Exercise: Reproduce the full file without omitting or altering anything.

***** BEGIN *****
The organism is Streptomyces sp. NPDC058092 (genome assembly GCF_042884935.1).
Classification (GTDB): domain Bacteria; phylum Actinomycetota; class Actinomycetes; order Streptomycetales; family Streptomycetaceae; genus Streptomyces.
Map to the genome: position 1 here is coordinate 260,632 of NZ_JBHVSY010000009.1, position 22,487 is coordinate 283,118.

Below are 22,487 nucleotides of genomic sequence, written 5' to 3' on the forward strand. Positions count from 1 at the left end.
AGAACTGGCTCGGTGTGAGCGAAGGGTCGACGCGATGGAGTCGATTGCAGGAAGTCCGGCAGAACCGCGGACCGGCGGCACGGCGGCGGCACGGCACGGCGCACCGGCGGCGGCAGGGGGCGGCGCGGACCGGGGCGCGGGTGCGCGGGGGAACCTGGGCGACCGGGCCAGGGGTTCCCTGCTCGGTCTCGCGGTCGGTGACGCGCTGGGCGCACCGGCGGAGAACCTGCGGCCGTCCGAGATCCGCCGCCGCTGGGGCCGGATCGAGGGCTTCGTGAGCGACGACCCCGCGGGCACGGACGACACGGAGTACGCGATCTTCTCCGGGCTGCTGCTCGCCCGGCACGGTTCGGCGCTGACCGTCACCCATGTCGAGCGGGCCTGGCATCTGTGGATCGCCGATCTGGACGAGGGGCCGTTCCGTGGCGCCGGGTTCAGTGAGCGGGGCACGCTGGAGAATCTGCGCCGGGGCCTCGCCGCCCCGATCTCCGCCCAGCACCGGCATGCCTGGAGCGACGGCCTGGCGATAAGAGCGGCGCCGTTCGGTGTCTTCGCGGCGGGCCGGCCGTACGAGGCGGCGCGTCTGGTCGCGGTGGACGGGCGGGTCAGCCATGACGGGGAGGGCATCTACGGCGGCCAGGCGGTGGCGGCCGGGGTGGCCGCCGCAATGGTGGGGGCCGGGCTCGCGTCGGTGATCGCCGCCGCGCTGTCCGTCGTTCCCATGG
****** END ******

The organism is Streptomyces sp. NPDC058092 (genome assembly GCF_042884935.1).
Classification (GTDB): domain Bacteria; phylum Actinomycetota; class Actinomycetes; order Streptomycetales; family Streptomycetaceae; genus Streptomyces.
Map to the genome: position 1 here is coordinate 260,632 of NZ_JBHVSY010000009.1, position 22,487 is coordinate 283,118.

Below are 22,487 nucleotides of genomic sequence, written 5' to 3' on the forward strand. Positions count from 1 at the left end.
AGAACTGGCTCGGTGTGAGCGAAGGGTCGACGCGATGGAGTCGATTGCAGGAAGTCCGGCAGAACCGCGGACCGGCGGCACGGCGGCGGCACGGCACGGCGCACCGGCGGCGGCAGGGGGCGGCGCGGACCGGGGCGCGGGTGCGCGGGGGAACCTGGGCGACCGGGCCAGGGGTTCCCTGCTCGGTCTCGCGGTCGGTGACGCGCTGGGCGCACCGGCGGAGAACCTGCGGCCGTCCGAGATCCGCCGCCGCTGGGGCCGGATCGAGGGCTTCGTGAGCGACGACCCCGCGGGCACGGACGACACGGAGTACGCGATCTTCTCCGGGCTGCTGCTCGCCCGGCACGGTTCGGCGCTGACCGTCACCCATGTCGAGCGGGCCTGGCATCTGTGGATCGCCGATCTGGACGAGGGGCCGTTCCGTGGCGCCGGGTTCAGTGAGCGGGGCACGCTGGAGAATCTGCGCCGGGGCCTCGCCGCCCCGATCTCCGCCCAGCACCGGCATGCCTGGAGCGACGGCCTGGCGATAAGAGCGGCGCCGTTCGGTGTCTTCGCGGCGGGCCGGCCGTACGAGGCGGCGCGTCTGGTCGCGGTGGACGGGCGGGTCAGCCATGACGGGGAGGGCATCTACGGCGGCCAGGCGGTGGCGGCCGGGGTGGCCGCCGCAATGGTGGGGGCCGGGCTCGCGTCGGTGATCGCCGCCGCGCTGTCCGTCGTTCCCATGG